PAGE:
Psychometric validation of the Persian Self-Compassion Scale Youth version

Nazari, N., Hernández, R.M., Ocaña-Fernandez, Y. and Griffiths, M.D. ORCID: 0000-0001-8880-6524, 2022. Psychometric validation of the Persian Self-Compassion Scale Youth version. Mindfulness. ISSN 1868-8527

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Abstract

Objectives: Empirical research investigating self-compassion is a rapidly developing field, and it is potentially crucial in early adolescence. The primary aim of the present study was to psychometrically evaluate the Persian translation of the Self-Compassion Scale Youth version (SCS-Y) and evaluate its factor structure among young adolescents. The second aim was to explore the buffering effect of self-compassion against the negative effect of difficulties in emotion regulation on COVID-19-related anxiety.

Methods: A sample of young students (n = 532; mean age 13.57 years) completed an online survey, which included the SCS-Y, Patient Health Questionnaire, Difficulties In Emotion Regulation Scale, Coronavirus Anxiety Scale, Youth Life Orientation Test, Brief Resilience Scale, and Brief 10-Item Big Five Inventory. First-order (six-factor) confirmatory factor analysis (CFA) and bi-factor exploratory structural equation modeling (ESEM) analysis were used to evaluate the factor structure of the SCS-Y.

Results: Results showed that the SCS-Y had very good internal consistency (Cronbach’s alpha coefficient: 0.88; McDonald’s omega coefficient: 0.90), composite reliability (0.87), and adequate test–retest reliability after 4 weeks (0.60). The first-order (six-factor) CFA and bi-factor ESEM analysis demonstrated the SCS-Y had excellent dimensionality. Further analysis found negative associations between self-compassion with both depression and neuroticism, and positive associations between self-compassion with both resilience and optimism. Moreover, self-compassion moderated the association between emotion dysregulation and anxiety generated by the COVID-19. Overall, the findings indicated that the SCS-Y had acceptable criterion-related validity, convergent validity, and discriminant validity.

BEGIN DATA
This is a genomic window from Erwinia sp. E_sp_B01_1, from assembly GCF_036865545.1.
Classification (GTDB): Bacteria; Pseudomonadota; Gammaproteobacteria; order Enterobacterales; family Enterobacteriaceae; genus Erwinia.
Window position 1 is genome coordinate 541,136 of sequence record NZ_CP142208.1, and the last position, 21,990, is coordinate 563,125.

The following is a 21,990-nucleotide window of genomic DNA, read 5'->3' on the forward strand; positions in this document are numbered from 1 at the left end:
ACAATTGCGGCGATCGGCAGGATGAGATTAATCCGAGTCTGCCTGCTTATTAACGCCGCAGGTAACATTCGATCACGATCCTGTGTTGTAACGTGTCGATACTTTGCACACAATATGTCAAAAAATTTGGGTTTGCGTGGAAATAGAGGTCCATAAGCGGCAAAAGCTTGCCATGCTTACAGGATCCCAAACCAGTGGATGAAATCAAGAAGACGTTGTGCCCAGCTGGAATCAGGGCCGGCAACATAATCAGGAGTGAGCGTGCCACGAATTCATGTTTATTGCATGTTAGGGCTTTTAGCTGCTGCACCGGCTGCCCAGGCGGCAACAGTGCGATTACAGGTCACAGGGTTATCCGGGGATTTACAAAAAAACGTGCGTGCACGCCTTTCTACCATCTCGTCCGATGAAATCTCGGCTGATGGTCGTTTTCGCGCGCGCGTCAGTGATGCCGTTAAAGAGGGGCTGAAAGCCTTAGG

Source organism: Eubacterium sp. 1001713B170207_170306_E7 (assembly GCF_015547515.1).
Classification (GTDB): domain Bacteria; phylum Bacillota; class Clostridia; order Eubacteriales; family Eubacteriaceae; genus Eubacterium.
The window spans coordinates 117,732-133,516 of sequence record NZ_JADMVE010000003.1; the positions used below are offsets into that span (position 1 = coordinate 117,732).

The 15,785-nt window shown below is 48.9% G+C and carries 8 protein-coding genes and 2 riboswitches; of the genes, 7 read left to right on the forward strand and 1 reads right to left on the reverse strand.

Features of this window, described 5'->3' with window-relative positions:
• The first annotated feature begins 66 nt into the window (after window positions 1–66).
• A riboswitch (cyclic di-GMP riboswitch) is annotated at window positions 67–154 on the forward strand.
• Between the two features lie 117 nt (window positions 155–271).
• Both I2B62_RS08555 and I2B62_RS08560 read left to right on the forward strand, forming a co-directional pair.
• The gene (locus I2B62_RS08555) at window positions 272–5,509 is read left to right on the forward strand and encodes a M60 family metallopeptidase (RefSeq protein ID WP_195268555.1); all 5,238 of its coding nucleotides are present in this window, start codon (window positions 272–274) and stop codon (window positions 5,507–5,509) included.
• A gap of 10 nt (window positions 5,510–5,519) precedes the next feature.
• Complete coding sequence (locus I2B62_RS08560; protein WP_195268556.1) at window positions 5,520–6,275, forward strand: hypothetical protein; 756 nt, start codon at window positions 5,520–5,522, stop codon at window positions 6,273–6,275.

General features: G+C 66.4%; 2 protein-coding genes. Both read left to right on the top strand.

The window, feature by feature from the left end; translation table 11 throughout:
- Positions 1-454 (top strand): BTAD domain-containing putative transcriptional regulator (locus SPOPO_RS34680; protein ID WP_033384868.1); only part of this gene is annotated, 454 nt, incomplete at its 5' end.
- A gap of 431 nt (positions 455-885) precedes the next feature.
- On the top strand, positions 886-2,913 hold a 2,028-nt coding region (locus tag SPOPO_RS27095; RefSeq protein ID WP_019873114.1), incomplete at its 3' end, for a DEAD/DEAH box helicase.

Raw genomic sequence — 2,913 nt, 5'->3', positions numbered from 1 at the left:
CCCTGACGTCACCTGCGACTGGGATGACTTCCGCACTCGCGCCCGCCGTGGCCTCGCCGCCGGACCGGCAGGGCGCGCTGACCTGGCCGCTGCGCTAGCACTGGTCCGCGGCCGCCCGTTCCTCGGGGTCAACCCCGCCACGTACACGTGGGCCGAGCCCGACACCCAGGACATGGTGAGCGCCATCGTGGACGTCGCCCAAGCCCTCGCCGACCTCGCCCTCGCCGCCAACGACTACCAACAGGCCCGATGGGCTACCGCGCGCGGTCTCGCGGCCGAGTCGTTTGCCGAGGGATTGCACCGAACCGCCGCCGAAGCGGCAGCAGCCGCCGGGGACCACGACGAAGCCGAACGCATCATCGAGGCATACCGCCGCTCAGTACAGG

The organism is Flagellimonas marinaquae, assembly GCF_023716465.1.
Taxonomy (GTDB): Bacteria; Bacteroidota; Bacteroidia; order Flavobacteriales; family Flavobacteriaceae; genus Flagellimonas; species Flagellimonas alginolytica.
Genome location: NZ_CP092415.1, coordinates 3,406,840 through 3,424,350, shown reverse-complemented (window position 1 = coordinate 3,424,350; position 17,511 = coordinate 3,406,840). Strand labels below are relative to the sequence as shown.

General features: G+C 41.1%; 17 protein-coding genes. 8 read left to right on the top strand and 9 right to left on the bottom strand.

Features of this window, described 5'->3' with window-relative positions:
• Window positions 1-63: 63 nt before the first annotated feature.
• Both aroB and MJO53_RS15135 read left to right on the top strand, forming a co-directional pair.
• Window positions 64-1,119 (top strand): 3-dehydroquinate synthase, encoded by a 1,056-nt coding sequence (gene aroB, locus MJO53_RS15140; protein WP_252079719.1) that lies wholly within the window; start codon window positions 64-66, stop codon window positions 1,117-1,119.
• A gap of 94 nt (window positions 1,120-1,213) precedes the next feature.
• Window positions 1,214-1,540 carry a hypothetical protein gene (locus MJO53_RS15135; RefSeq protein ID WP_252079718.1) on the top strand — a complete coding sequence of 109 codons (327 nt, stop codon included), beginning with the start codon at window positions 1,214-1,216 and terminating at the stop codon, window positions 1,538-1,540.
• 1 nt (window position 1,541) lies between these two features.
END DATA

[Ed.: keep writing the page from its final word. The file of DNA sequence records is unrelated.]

Conclusions: The findings provide evidence that the SCS-Y is a reliable and valid instrument for assessing the six factors of self-compassion among younger adolescents. Based on the study’s findings, self-compassion appears to be a protective factor against mental health problems during the COVID-19 pandemic for younger adolescents.

Item Type: Journal article
Publication Title: Mindfulness
Creators: Nazari, N., Hernández, R.M., Ocaña-Fernandez, Y. and Griffiths, M.D.
Publisher: Springer Science and Business Media LLC
Date: 7 January 2022
ISSN: 1868-8527
Identifiers:
NumberType
10.1007/s12671-021-01801-7DOI
1507041Other
Divisions: Schools > School of Social Sciences
Record created by: Jeremy Silvester
Date Added: 07 Jan 2022 17:34
Last Modified: 07 Jan 2022 17:34
URI: http://irep.ntu.ac.uk/id/eprint/45195

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